The three comedians in the documentary have never reached that level of success. But they’re still standing, or at least holding on.
“We hung on like barnacles on a pilot whale,” noted Durst.
Steele isn’t a political comedian like Durst, but he does make some radical observations. He remembers telling a joke in a club one night.
“You can’t blame Mexicans who just want to go north where people are literate, civilized, kind, and there’s health care. And they have to go through here to get to Canada.”
The club owner told him later that several Latino guys were pissed off, perhaps because Steele implied Mexico wasn’t literate or civilized. That wasn’t Steele’s intention. “The joke is in support of immigrants and making fun of us!” he said.
I guess some comedians just don’t get no respect.
Steele’s agent years ago advised against telling complicated or political jokes. The advice, Steele said: “Keep it simple.”
“No,” responded Durst emphatically in one of the only disagreements expressed among the group. Comedy is art, he said. “It’s every artists’ responsibility to change things for the better. You’re not going to change what people think. But you can plant progressive seeds. You can let people know their ideas are as important as the ones they hear. You can empower them to think.”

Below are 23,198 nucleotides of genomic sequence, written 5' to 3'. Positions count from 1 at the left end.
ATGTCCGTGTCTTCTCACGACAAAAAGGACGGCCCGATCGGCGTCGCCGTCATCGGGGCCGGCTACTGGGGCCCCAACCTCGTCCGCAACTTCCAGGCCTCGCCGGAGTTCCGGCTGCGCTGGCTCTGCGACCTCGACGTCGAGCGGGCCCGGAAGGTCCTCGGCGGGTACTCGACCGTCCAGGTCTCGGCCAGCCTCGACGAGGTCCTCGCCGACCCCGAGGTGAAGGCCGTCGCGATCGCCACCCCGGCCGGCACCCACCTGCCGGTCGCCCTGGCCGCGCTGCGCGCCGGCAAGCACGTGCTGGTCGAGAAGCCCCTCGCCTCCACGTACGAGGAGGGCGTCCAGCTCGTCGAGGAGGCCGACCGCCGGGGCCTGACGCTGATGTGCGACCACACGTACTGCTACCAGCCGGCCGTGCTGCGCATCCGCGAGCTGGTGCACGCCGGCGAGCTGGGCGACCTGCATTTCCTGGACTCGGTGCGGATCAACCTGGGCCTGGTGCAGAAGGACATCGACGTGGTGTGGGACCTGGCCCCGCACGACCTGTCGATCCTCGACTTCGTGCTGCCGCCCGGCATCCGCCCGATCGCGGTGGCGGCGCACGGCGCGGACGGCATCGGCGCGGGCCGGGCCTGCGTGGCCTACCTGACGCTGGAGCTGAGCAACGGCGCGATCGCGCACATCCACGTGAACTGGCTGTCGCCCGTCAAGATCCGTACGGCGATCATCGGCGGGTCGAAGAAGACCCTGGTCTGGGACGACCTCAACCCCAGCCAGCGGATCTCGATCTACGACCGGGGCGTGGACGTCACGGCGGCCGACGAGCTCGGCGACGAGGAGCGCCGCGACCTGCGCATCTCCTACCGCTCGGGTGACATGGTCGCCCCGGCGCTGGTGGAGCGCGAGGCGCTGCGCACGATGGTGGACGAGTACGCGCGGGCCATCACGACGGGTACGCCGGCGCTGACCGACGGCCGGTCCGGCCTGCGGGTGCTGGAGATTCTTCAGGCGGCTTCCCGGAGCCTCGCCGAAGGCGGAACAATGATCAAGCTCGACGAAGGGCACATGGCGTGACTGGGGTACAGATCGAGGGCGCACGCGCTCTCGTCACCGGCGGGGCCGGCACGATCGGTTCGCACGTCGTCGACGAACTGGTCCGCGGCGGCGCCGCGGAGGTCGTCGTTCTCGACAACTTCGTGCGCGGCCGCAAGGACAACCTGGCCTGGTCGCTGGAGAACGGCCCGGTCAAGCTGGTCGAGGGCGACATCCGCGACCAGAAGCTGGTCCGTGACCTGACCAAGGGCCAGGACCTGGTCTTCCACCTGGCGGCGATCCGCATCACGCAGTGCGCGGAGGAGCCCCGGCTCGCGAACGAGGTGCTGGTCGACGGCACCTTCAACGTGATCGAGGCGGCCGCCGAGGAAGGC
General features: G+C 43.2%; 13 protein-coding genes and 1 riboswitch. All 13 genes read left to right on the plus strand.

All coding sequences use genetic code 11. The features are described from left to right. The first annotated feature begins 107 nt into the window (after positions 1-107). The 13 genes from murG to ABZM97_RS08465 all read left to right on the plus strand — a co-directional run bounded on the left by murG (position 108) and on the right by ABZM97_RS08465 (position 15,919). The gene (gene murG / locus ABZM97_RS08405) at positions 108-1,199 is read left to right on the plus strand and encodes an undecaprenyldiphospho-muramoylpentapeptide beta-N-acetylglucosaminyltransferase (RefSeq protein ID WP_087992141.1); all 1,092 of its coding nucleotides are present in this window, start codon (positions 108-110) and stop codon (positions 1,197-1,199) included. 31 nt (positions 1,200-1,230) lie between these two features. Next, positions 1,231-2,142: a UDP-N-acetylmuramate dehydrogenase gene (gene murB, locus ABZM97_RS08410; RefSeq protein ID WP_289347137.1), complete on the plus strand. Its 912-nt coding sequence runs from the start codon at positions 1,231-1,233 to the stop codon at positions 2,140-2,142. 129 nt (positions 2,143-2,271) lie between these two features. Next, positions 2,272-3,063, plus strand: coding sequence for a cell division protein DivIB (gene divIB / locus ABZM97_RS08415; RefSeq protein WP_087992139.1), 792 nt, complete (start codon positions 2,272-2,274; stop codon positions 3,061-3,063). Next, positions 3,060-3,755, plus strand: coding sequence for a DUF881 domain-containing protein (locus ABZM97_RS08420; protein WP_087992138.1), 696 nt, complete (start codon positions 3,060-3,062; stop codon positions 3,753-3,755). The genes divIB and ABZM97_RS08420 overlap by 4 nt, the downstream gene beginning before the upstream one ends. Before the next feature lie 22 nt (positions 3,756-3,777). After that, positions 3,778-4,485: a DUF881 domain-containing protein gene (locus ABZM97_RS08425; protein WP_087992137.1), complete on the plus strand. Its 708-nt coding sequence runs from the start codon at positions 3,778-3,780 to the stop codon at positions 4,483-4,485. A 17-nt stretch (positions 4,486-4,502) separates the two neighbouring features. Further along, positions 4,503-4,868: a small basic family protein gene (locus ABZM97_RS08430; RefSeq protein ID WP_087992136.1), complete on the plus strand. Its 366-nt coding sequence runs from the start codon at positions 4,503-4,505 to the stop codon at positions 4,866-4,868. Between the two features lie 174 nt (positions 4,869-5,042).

The comedians hope that the documentary will give them a late-life career boost. The film, directed by Robert Campos and Donna LoCicero, is definitely a grassroots effort. It played in small Bay Area movie theaters in October and November. The directors hope for national distribution to film festivals and the art house circuit.
Meanwhile, all three comedians continue their careers.
“Making people laugh out loud against their will—there are worse ways to live,” Durst said wistfully. “When it works, it’s better than anything.”
Predictably, Brown has a different take. He advises young people to stay away from standup. “Do something respectable, like selling drugs or hedge funds,” he said with only a slight grin.